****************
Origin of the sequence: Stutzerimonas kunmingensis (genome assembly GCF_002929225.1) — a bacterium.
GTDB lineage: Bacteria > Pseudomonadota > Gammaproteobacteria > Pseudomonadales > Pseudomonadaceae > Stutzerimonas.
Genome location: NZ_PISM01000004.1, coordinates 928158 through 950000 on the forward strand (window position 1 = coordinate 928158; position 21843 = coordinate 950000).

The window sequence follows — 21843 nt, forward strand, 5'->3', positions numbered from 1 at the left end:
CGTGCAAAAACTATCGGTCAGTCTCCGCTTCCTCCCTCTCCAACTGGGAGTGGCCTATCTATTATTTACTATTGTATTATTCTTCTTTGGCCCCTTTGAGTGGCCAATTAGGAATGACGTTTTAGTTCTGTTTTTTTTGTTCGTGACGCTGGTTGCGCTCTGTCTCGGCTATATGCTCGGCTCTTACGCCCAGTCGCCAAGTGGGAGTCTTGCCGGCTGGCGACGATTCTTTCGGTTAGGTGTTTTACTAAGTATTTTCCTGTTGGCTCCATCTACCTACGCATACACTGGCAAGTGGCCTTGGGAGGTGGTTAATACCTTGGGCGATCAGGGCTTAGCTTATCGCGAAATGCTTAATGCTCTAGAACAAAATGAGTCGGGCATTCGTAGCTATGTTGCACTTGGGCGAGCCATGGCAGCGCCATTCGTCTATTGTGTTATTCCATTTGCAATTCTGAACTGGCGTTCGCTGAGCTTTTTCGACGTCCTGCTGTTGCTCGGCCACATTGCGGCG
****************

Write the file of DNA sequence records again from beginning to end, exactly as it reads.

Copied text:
Origin of the sequence: Stutzerimonas kunmingensis (genome assembly GCF_002929225.1) — a bacterium.
GTDB lineage: Bacteria > Pseudomonadota > Gammaproteobacteria > Pseudomonadales > Pseudomonadaceae > Stutzerimonas.
Genome location: NZ_PISM01000004.1, coordinates 928158 through 950000 on the forward strand (window position 1 = coordinate 928158; position 21843 = coordinate 950000).

The window sequence follows — 21843 nt, forward strand, 5'->3', positions numbered from 1 at the left end:
CGTGCAAAAACTATCGGTCAGTCTCCGCTTCCTCCCTCTCCAACTGGGAGTGGCCTATCTATTATTTACTATTGTATTATTCTTCTTTGGCCCCTTTGAGTGGCCAATTAGGAATGACGTTTTAGTTCTGTTTTTTTTGTTCGTGACGCTGGTTGCGCTCTGTCTCGGCTATATGCTCGGCTCTTACGCCCAGTCGCCAAGTGGGAGTCTTGCCGGCTGGCGACGATTCTTTCGGTTAGGTGTTTTACTAAGTATTTTCCTGTTGGCTCCATCTACCTACGCATACACTGGCAAGTGGCCTTGGGAGGTGGTTAATACCTTGGGCGATCAGGGCTTAGCTTATCGCGAAATGCTTAATGCTCTAGAACAAAATGAGTCGGGCATTCGTAGCTATGTTGCACTTGGGCGAGCCATGGCAGCGCCATTCGTCTATTGTGTTATTCCATTTGCAATTCTGAACTGGCGTTCGCTGAGCTTTTTCGACGTCCTGCTGTTGCTCGGCCACATTGCGGCG